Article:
Ritalin


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Related to Ritalin: Adderall

Rit·a·lin

 (rĭt′l-ĭn)
A trademark for the drug methylphenidate.

Ritalin

(ˈrɪtəlɪn)
n
(Pharmacology) trademark a preparation of methylphenidate, a drug related to amphetamine, used to treat attention deficit disorder in children

Rit•a•lin

(ˈrɪt l ɪn)
Trademark.
a brand of methylphenidate in its hydrochloride form.
ThesaurusAntonymsRelated WordsSynonymsLegend:
Noun1.Ritalin - central nervous system stimulant (trade name Ritalin) used in the treatment of narcolepsy in adults and attention deficit disorder in childrenRitalin - central nervous system stimulant (trade name Ritalin) used in the treatment of narcolepsy in adults and attention deficit disorder in children
excitant, stimulant drug, stimulant - a drug that temporarily quickens some vital process
brand, brand name, marque, trade name - a name given to a product or service
References in periodicals archive ?
Around 660,000 prescriptions for Ritalin are dished out annually in Britain to treat childhood ADHD.
Several recent surveys show a growing number of high school and college students in this country are taking prescription drugs like Ritalin, Adderall, and Provigil as study aids.
Some 4 million schoolchildren are estimated to be on Ritalin each year.
PUBLIC AND MEDICAL concern regarding the overdiagnosing of attention deficit disorder (ADD) and attention deficit-hyperactivity disorder (ADHD) and the overprescribing of Ritalin hit the mainstream in 2000 with the publication of a study in the Journal of the American Medical Association (JAMA).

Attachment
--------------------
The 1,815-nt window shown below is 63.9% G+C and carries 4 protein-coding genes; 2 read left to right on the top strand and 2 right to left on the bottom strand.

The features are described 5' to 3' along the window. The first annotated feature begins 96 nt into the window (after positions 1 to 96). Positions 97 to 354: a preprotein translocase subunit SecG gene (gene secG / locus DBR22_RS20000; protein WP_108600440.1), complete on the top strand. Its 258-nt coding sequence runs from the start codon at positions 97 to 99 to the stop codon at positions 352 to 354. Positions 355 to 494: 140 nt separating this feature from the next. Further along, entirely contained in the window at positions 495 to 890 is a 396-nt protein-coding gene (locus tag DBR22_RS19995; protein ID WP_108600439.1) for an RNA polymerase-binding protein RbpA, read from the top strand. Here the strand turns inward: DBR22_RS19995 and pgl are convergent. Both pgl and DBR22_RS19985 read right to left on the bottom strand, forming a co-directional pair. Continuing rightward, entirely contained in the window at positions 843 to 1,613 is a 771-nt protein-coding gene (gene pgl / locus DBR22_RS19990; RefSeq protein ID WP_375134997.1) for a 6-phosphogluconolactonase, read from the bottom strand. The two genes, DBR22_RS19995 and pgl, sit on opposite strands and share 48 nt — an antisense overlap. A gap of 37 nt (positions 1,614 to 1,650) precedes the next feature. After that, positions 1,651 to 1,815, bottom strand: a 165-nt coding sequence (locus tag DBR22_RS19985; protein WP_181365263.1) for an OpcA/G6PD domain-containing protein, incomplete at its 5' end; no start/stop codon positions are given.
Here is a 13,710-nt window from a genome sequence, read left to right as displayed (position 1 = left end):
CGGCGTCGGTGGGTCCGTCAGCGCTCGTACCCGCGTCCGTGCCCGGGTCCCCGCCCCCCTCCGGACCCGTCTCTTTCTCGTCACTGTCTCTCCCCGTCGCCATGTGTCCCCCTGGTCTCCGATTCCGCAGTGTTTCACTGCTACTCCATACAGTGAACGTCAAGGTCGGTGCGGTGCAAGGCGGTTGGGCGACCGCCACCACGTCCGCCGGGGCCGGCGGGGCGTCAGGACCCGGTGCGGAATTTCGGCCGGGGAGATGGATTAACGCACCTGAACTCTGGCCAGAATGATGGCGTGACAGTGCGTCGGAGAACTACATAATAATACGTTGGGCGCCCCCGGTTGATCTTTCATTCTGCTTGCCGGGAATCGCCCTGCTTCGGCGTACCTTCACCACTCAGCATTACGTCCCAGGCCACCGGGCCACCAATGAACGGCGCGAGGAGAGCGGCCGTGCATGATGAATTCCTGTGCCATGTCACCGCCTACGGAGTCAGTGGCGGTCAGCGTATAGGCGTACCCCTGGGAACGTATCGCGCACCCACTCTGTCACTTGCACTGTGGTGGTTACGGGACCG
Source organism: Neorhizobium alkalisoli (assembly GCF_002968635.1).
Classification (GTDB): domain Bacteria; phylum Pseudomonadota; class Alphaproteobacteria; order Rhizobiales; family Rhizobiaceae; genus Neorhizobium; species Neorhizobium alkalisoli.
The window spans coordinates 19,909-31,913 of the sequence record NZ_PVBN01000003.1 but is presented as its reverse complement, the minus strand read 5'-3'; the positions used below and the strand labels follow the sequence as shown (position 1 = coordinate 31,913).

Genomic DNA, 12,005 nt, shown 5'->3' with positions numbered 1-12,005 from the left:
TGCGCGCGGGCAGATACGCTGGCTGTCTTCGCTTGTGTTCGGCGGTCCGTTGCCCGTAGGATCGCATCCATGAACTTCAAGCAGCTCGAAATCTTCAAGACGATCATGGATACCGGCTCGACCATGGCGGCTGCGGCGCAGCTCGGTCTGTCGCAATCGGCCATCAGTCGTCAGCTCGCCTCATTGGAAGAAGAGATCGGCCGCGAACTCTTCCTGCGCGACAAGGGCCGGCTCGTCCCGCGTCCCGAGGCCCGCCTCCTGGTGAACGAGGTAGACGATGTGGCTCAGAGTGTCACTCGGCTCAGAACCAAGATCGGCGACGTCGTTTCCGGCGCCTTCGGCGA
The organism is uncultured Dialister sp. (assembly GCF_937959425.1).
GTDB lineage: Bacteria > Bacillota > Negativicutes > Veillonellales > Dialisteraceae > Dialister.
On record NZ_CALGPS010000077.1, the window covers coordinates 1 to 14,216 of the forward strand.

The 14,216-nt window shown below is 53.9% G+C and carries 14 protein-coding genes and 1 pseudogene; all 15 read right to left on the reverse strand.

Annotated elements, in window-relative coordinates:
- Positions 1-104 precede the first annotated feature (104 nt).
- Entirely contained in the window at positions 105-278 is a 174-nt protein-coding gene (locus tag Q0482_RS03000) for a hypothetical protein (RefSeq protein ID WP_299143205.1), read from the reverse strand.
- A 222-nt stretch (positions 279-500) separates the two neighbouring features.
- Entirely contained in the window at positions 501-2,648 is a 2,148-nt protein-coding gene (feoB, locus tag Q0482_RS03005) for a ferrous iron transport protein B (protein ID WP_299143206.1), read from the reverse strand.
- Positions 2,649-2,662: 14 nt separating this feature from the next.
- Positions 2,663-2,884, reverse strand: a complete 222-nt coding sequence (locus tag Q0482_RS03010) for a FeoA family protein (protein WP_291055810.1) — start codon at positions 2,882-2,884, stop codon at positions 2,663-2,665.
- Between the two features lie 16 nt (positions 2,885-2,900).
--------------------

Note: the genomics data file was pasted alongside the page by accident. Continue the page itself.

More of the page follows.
Class action lawsuits have been filed in California, New Jersey, and Texas against the New Jersey pharmaceutical company that manufactures Ritalin, the prescription medication used to treat attention deficit disorders in children.
Ritalin has been tested and approved for use in children six years old and above.
The technique, a new form of functional magnetic resonance imaging (fMRI), also enabled the researchers to show how Ritalin restored function in ADHD children who were demonstrably hyperactive - that is, children who had an impaired ability to sit still during a computerized motion analysis test.
The amphetamine-related stimulant Ritalin is used to treat hyperactive children.
Since 1990, sales of drugs like Ritalin have increased five-fold.
Ritalin is the drug doctors prescribe most often for the millions of Americans who suffer from attention deficit hyperactivity disorder (ADHD).
For this nurse, as for her counterparts in middle- and upper-middle class schools across the country, the day's routine is now driven by what the Times dubs "a ticklish question," to wit: "With the number of children across the country taking Ritalin estimated at well over three million, more than double the 1990 figure, who should be giving out the pills?
Experts estimate that as many as three per cent of schoolchildren suffer from hyperactivity and 90 per cent of them will end up taking Ritalin.